Bank earnings are up, but little confidence can be gained from the results. Citigroup (C) reported profits of $3.8 billion; Goldman (GS) had profits of $2.3 billion; and BofA (BAC) had profits of $2.6 billion.
In terms of return on equity: Goldman was the leader with a ROE of 12.4 percent; Citigroup was second with something under 5.0 percent; and BofA continues to have an ROE of substantially less than 2.0 percent. Everyone has a long way to go to cover their cost of capital and everyone seems to be searching for something solid in terms of banking performance. However, this seems to be evasive to all concerned.
Brian Moynihan, the Chief Executive Officer of Bank of America, gets the prize for the most blind optimism: "Solid increases in loan growth to small businesses and middle-market companies, four straight quarters of steady growth in mortgage originations, record earnings in wealth management, and another quarter near the top in investment banking fees show we are balanced, focused and moving forward."
Good for them!
This report comes from the bank that had lower mortgage banking income, sluggish loan growth with profits from consumer loan growth down 4.4 percent from a year earlier, a decline in net interest margin from 2.51 percent to 2.43 percent, year-over-year, and a continued drag from earlier mortgage acquisitions. Furthermore, litigation expense was up to $881 million from $793 million last year.
The one really bright spot seems to be the BofA cut 16,000 jobs last year which saved the bank about $1 billion. There is nothing in the report that gives one any confidence that the economy is really growing and that Bank of America is participating in the recovery.
But, this is true of the other reports as well. Citigroup presented its good news and the good news came from increased revenues from debt and equity underwriting, the cutting of costs, and the release of loan loss reserves from an improving loan portfolio.
In terms of cutting costs this is a big item for new Chief Executive Officer Mike Corbat. In December Mr. Corbat announced a cut of 11,000 jobs this year, something that would save the bank around $1 billion. Right in the ballpark with the BofA figures above.
The release of loan loss reserves is consistent with what competitors JPMorgan Chase (JPM) and Wells Fargo (WFC) reported last week. It is good news that the quality of the loan portfolio is improving. However, these earnings are not sustainable.
In addition, Citigroup reported that its capital ratios have improved substantially. This will probably allow Citi to buy back some of its stock next year, something it has not been able to do.
In terms of lending … well, nothing here … just like JPMorgan and Wells Fargo. Consumer loan is down and mortgage lending is not strong, but Citi has stated that it is moving away from being so aggressive in the mortgage lending area. Perhaps the most dramatic piece of information coming out of the report, something that shows what Citigroup has become, was that over 50 percent of the revenue of the bank comes from outside the United States.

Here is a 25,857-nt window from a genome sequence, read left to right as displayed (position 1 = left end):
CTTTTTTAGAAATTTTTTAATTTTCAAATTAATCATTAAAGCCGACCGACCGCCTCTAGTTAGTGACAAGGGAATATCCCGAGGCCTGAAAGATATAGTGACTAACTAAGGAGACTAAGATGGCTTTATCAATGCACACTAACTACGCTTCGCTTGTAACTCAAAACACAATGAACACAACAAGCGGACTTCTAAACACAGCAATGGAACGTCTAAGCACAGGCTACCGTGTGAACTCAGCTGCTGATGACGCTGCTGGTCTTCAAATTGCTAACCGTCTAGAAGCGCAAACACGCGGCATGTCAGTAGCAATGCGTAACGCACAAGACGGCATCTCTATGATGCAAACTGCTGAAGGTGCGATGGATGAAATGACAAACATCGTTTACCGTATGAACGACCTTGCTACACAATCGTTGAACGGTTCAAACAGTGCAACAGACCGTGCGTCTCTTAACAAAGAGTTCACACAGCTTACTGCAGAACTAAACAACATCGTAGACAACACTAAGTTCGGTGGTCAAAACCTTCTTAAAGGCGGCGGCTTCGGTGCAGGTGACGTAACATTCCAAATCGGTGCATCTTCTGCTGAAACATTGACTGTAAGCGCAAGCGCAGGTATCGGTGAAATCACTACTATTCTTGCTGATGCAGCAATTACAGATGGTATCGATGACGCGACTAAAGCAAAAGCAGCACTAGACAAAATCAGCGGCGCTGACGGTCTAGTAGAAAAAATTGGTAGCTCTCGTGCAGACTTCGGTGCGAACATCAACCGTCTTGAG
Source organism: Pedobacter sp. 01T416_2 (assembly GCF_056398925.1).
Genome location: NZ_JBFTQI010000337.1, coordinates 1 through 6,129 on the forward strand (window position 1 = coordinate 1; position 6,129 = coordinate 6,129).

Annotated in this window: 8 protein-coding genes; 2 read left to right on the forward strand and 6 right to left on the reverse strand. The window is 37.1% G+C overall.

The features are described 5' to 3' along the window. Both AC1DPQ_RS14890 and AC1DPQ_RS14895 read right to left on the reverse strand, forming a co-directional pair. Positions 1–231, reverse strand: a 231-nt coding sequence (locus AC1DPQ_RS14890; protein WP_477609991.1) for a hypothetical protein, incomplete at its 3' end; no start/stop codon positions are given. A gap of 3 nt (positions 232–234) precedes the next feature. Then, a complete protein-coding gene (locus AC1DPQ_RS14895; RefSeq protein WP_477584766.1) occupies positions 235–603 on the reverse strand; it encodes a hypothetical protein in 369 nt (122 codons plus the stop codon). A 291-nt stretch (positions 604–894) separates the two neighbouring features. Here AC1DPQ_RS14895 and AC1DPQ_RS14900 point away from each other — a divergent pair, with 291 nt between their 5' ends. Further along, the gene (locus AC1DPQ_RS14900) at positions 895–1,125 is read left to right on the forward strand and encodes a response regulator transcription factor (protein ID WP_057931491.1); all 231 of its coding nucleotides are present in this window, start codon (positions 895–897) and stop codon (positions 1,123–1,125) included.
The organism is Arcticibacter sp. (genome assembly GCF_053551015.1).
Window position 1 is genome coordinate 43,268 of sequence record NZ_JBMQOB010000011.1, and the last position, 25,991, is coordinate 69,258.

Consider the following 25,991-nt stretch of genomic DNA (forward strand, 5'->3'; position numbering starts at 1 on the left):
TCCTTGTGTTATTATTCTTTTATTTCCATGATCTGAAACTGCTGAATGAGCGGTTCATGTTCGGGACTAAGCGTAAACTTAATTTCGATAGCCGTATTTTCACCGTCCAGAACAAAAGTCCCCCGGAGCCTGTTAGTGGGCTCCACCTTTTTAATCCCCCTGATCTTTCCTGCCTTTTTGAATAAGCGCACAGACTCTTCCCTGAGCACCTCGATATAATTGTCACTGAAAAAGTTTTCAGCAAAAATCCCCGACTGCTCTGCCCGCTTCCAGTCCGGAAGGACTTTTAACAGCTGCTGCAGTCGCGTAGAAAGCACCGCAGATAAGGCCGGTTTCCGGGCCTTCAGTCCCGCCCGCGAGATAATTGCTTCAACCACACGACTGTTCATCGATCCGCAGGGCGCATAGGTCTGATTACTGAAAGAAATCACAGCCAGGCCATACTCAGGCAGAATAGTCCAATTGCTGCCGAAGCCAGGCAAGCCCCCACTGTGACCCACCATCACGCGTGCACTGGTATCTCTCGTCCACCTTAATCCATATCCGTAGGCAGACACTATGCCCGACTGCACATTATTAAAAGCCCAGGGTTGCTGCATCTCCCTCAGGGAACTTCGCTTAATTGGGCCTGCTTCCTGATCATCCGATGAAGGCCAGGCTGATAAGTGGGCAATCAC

Goldman Sachs Group, Inc. is the financial institution that is closest to regaining its footing in the post-recession period. Although its return on equity remains below the 20 percent range that it formerly ran in, at least it is somewhere around the level of its cost of capital. Not to shabby relative to most of its competitors.
It is shifting its earnings source given the economic conditions and the regulatory environment -- and this shows in the results. The New York Times emphasizes that Goldman reported a record amount of debt underwriting in the first quarter and a significantly higher amount of equity underwriting. However, in terms of trading revenues, trading in fixed income securities, currencies and commodities, the numbers are not so good. Trading was down 7 percent from the year earlier quarter, and 25 percent below that achieved in the first quarter of 2011. This, apparently, is the "new" Goldman.
In addition, the investment banking revenue increased, year-over-year, by 36 percent. As with other, large, financial institutions, Goldman is cutting back on staff. Employment is down 10 percent from a year ago.
We only have five of the biggest banks reporting so far for the first quarter of this year, but the basic conclusion that one can draw from their statements is that banking has not yet returned to anything like normal. Thus, almost four years into the economic recovery and the banks are scrambling for results. One cannot really discern a "business model" in the reports anyone is providing.
The closest to having a coherent pattern seems to be Goldman Sachs. The other large institutions seem to be gathering a little revenue here this quarter and a little revenue there in another quarter. There is no consistent economic performance from anyone. Cutting costs and reversing out loan loss reserves is not a sustainable business strategy.
Furthermore, there seems to be no evidence that the efforts of the Federal Reserve System is really helping these large banks get their acts together. There may be plenty of liquidity in the financial system but it does not seem to be creating the type of loan growth that one would expect at this particular stage of the business recovery. If anything, the stimulus seems to be helping out the banks in non-traditional areas that are not consistent with good, steady banking business.
We will just have to keep listening to the financial reports coming out and see others in the banking sector are experiencing the same things. And, with the ROEs these banks are earning, it is hard to economically justify any major investment in them. Their performance has gone from bad to not-so-bad. You could say that their stocks have been oversold. If so, then maybe there will be a bounce from oversold to not being oversold.
Is this a good investment strategy? It's your money!